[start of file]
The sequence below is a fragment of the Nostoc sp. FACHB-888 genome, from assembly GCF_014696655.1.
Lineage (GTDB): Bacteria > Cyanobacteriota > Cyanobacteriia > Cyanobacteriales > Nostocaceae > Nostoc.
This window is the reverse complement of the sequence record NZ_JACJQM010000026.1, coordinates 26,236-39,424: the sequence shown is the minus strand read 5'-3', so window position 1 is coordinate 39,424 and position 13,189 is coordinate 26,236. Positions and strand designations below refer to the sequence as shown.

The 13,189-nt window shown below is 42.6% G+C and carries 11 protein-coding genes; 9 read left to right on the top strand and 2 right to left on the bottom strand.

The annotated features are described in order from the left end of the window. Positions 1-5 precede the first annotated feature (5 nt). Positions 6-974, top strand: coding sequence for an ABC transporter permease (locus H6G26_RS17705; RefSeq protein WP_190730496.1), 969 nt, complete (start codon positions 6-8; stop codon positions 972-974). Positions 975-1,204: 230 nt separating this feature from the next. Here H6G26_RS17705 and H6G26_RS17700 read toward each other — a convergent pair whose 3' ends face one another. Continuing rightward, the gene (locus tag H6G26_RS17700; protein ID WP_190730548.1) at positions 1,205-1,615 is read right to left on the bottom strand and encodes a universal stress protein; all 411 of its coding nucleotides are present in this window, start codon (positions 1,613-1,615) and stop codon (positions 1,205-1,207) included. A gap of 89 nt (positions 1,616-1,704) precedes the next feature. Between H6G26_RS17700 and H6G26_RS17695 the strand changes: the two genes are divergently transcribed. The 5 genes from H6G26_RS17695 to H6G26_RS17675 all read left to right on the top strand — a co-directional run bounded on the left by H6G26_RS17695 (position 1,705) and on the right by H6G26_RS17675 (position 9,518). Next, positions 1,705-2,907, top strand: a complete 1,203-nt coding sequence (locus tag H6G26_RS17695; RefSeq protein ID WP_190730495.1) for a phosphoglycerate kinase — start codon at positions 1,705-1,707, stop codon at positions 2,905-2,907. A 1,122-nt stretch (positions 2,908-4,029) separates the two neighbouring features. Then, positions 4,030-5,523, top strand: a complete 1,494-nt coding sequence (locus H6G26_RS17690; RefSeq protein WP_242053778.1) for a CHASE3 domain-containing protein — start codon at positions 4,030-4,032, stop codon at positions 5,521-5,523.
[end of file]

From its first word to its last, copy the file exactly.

The sequence below is a fragment of the Nostoc sp. FACHB-888 genome, from assembly GCF_014696655.1.
Lineage (GTDB): Bacteria > Cyanobacteriota > Cyanobacteriia > Cyanobacteriales > Nostocaceae > Nostoc.
This window is the reverse complement of the sequence record NZ_JACJQM010000026.1, coordinates 26,236-39,424: the sequence shown is the minus strand read 5'-3', so window position 1 is coordinate 39,424 and position 13,189 is coordinate 26,236. Positions and strand designations below refer to the sequence as shown.

The 13,189-nt window shown below is 42.6% G+C and carries 11 protein-coding genes; 9 read left to right on the top strand and 2 right to left on the bottom strand.

The annotated features are described in order from the left end of the window. Positions 1-5 precede the first annotated feature (5 nt). Positions 6-974, top strand: coding sequence for an ABC transporter permease (locus H6G26_RS17705; RefSeq protein WP_190730496.1), 969 nt, complete (start codon positions 6-8; stop codon positions 972-974). Positions 975-1,204: 230 nt separating this feature from the next. Here H6G26_RS17705 and H6G26_RS17700 read toward each other — a convergent pair whose 3' ends face one another. Continuing rightward, the gene (locus tag H6G26_RS17700; protein ID WP_190730548.1) at positions 1,205-1,615 is read right to left on the bottom strand and encodes a universal stress protein; all 411 of its coding nucleotides are present in this window, start codon (positions 1,613-1,615) and stop codon (positions 1,205-1,207) included. A gap of 89 nt (positions 1,616-1,704) precedes the next feature. Between H6G26_RS17700 and H6G26_RS17695 the strand changes: the two genes are divergently transcribed. The 5 genes from H6G26_RS17695 to H6G26_RS17675 all read left to right on the top strand — a co-directional run bounded on the left by H6G26_RS17695 (position 1,705) and on the right by H6G26_RS17675 (position 9,518). Next, positions 1,705-2,907, top strand: a complete 1,203-nt coding sequence (locus tag H6G26_RS17695; RefSeq protein ID WP_190730495.1) for a phosphoglycerate kinase — start codon at positions 1,705-1,707, stop codon at positions 2,905-2,907. A 1,122-nt stretch (positions 2,908-4,029) separates the two neighbouring features. Then, positions 4,030-5,523, top strand: a complete 1,494-nt coding sequence (locus H6G26_RS17690; RefSeq protein WP_242053778.1) for a CHASE3 domain-containing protein — start codon at positions 4,030-4,032, stop codon at positions 5,521-5,523.